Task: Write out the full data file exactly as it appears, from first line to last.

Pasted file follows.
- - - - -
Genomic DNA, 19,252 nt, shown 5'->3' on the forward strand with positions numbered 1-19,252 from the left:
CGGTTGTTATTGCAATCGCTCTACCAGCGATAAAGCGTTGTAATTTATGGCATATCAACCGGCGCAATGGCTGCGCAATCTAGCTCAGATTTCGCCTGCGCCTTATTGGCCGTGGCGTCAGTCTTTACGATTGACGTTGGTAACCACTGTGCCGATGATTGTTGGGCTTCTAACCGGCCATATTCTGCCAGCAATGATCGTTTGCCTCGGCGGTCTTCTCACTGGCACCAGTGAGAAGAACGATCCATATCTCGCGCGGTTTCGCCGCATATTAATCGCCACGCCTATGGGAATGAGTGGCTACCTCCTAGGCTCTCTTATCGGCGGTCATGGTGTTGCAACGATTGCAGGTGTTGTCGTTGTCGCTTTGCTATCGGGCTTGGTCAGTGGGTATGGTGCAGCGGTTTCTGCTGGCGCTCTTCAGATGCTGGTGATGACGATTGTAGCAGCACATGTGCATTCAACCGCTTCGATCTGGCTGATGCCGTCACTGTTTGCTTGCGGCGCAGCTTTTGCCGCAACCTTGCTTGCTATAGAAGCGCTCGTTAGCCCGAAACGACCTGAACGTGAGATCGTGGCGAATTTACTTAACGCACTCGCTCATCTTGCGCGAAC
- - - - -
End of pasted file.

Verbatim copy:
Genomic DNA, 19,252 nt, shown 5'->3' on the forward strand with positions numbered 1-19,252 from the left:
CGGTTGTTATTGCAATCGCTCTACCAGCGATAAAGCGTTGTAATTTATGGCATATCAACCGGCGCAATGGCTGCGCAATCTAGCTCAGATTTCGCCTGCGCCTTATTGGCCGTGGCGTCAGTCTTTACGATTGACGTTGGTAACCACTGTGCCGATGATTGTTGGGCTTCTAACCGGCCATATTCTGCCAGCAATGATCGTTTGCCTCGGCGGTCTTCTCACTGGCACCAGTGAGAAGAACGATCCATATCTCGCGCGGTTTCGCCGCATATTAATCGCCACGCCTATGGGAATGAGTGGCTACCTCCTAGGCTCTCTTATCGGCGGTCATGGTGTTGCAACGATTGCAGGTGTTGTCGTTGTCGCTTTGCTATCGGGCTTGGTCAGTGGGTATGGTGCAGCGGTTTCTGCTGGCGCTCTTCAGATGCTGGTGATGACGATTGTAGCAGCACATGTGCATTCAACCGCTTCGATCTGGCTGATGCCGTCACTGTTTGCTTGCGGCGCAGCTTTTGCCGCAACCTTGCTTGCTATAGAAGCGCTCGTTAGCCCGAAACGACCTGAACGTGAGATCGTGGCGAATTTACTTAACGCACTCGCTCATCTTGCGCGAAC